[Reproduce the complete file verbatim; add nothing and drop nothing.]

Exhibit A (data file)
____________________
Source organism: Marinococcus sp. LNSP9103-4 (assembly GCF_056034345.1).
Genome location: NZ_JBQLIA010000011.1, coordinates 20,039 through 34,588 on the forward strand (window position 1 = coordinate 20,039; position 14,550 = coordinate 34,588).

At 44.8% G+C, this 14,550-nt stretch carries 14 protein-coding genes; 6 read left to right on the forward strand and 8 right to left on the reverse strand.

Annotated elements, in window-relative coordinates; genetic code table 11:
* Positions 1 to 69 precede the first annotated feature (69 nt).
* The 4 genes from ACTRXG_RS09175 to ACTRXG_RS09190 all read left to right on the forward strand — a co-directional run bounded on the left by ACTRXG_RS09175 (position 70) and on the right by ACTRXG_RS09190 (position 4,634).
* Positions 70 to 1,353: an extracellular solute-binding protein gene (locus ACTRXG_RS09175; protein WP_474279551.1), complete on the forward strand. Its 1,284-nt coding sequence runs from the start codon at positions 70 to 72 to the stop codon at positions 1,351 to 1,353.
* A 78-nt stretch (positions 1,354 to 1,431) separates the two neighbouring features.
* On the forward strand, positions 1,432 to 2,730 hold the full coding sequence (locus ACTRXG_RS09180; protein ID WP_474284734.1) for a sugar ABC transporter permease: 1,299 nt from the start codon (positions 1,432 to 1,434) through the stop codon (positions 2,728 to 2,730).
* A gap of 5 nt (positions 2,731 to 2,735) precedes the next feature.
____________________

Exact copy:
Source organism: Marinococcus sp. LNSP9103-4 (assembly GCF_056034345.1).
Genome location: NZ_JBQLIA010000011.1, coordinates 20,039 through 34,588 on the forward strand (window position 1 = coordinate 20,039; position 14,550 = coordinate 34,588).

At 44.8% G+C, this 14,550-nt stretch carries 14 protein-coding genes; 6 read left to right on the forward strand and 8 right to left on the reverse strand.

Annotated elements, in window-relative coordinates; genetic code table 11:
* Positions 1 to 69 precede the first annotated feature (69 nt).
* The 4 genes from ACTRXG_RS09175 to ACTRXG_RS09190 all read left to right on the forward strand — a co-directional run bounded on the left by ACTRXG_RS09175 (position 70) and on the right by ACTRXG_RS09190 (position 4,634).
* Positions 70 to 1,353: an extracellular solute-binding protein gene (locus ACTRXG_RS09175; protein WP_474279551.1), complete on the forward strand. Its 1,284-nt coding sequence runs from the start codon at positions 70 to 72 to the stop codon at positions 1,351 to 1,353.
* A 78-nt stretch (positions 1,354 to 1,431) separates the two neighbouring features.
* On the forward strand, positions 1,432 to 2,730 hold the full coding sequence (locus ACTRXG_RS09180; protein ID WP_474284734.1) for a sugar ABC transporter permease: 1,299 nt from the start codon (positions 1,432 to 1,434) through the stop codon (positions 2,728 to 2,730).
* A gap of 5 nt (positions 2,731 to 2,735) precedes the next feature.